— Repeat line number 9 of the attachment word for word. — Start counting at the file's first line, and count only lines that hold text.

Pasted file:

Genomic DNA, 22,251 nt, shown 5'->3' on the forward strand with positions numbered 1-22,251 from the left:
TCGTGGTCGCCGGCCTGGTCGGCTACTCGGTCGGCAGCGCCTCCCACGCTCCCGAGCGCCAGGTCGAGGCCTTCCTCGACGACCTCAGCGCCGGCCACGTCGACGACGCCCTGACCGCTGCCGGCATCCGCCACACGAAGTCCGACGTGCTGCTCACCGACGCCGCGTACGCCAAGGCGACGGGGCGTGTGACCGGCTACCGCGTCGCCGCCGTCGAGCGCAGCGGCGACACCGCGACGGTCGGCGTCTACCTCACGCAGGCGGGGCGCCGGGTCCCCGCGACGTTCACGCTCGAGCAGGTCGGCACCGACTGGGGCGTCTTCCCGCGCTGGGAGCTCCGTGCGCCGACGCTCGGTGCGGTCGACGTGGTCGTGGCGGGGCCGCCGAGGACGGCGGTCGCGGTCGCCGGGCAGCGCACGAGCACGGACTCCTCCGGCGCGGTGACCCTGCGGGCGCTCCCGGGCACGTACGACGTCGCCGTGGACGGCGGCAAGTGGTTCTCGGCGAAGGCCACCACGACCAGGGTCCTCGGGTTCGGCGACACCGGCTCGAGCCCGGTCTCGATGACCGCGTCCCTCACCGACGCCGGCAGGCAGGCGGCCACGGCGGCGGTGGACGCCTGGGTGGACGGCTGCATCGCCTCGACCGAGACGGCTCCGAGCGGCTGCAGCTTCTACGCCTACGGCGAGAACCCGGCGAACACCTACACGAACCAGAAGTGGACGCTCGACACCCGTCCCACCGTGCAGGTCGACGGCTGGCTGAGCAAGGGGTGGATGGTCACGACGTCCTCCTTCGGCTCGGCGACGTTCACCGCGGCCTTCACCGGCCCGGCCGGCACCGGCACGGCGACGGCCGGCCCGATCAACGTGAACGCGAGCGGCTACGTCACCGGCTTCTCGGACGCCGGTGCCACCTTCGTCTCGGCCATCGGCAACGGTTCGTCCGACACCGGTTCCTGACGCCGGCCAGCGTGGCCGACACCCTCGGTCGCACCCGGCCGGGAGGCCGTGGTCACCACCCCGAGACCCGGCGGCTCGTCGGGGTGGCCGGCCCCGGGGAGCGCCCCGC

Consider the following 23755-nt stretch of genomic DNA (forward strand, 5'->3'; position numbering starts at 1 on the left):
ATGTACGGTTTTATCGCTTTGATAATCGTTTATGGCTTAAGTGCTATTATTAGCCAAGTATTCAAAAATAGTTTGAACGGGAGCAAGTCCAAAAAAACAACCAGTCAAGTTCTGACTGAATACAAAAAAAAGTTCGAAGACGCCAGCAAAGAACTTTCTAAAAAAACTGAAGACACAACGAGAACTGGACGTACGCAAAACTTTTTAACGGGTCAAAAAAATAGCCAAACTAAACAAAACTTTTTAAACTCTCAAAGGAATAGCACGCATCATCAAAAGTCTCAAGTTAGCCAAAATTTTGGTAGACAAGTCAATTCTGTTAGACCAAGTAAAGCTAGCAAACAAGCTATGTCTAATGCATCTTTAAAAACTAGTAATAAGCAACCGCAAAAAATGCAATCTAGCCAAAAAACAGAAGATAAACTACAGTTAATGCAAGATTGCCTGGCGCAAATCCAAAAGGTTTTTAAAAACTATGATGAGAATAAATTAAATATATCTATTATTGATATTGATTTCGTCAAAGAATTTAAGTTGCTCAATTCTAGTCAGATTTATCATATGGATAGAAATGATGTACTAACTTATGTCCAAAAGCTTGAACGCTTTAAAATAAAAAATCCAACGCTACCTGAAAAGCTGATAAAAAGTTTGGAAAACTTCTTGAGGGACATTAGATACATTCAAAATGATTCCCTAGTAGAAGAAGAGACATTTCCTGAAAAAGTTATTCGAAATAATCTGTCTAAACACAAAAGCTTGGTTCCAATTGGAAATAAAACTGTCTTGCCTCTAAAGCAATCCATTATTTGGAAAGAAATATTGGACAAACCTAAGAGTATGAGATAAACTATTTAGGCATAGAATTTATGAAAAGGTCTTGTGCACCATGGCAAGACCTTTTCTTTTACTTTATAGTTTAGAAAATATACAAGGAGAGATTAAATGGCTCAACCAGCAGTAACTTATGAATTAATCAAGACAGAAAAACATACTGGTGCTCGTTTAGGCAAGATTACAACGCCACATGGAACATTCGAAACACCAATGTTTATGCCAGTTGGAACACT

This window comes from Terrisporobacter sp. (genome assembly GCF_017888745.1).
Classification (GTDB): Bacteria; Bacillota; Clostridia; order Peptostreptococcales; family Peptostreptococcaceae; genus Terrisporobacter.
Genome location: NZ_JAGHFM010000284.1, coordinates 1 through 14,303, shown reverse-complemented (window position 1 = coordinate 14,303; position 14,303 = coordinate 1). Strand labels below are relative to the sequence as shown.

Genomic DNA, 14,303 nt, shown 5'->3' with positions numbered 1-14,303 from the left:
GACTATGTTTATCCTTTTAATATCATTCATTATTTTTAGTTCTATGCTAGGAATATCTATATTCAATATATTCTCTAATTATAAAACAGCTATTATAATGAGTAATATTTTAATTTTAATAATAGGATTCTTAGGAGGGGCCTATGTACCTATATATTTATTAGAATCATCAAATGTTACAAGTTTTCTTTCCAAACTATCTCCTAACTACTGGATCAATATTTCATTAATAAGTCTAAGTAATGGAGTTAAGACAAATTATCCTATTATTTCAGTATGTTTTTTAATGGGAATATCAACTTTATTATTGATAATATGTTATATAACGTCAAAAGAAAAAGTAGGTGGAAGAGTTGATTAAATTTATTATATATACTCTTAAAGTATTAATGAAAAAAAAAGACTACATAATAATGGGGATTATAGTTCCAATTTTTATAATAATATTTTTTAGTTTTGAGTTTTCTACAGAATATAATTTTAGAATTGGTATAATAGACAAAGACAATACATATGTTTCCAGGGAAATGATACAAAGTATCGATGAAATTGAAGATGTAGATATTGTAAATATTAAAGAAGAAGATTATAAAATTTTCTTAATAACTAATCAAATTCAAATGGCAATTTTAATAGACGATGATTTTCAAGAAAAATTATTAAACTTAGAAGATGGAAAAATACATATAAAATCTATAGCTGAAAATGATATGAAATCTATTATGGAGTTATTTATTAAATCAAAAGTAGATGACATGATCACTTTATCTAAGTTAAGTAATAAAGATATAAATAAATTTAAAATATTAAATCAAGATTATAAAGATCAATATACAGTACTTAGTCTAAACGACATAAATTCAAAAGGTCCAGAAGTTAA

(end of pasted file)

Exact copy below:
GACTATGTTTATCCTTTTAATATCATTCATTATTTTTAGTTCTATGCTAGGAATATCTATATTCAATATATTCTCTAATTATAAAACAGCTATTATAATGAGTAATATTTTAATTTTAATAATAGGATTCTTAGGAGGGGCCTATGTACCTATATATTTATTAGAATCATCAAATGTTACAAGTTTTCTTTCCAAACTATCTCCTAACTACTGGATCAATATTTCATTAATAAGTCTAAGTAATGGAGTTAAGACAAATTATCCTATTATTTCAGTATGTTTTTTAATGGGAATATCAACTTTATTATTGATAATATGTTATATAACGTCAAAAGAAAAAGTAGGTGGAAGAGTTGATTAAATTTATTATATATACTCTTAAAGTATTAATGAAAAAAAAAGACTACATAATAATGGGGATTATAGTTCCAATTTTTATAATAATATTTTTTAGTTTTGAGTTTTCTACAGAATATAATTTTAGAATTGGTATAATAGACAAAGACAATACATATGTTTCCAGGGAAATGATACAAAGTATCGATGAAATTGAAGATGTAGATATTGTAAATATTAAAGAAGAAGATTATAAAATTTTCTTAATAACTAATCAAATTCAAATGGCAATTTTAATAGACGATGATTTTCAAGAAAAATTATTAAACTTAGAAGATGGAAAAATACATATAAAATCTATAGCTGAAAATGATATGAAATCTATTATGGAGTTATTTATTAAATCAAAAGTAGATGACATGATCACTTTATCTAAGTTAAGTAATAAAGATATAAATAAATTTAAAATATTAAATCAAGATTATAAAGATCAATATACAGTACTTAGTCTAAACGACATAAATTCAAAAGGTCCAGAAGTTAA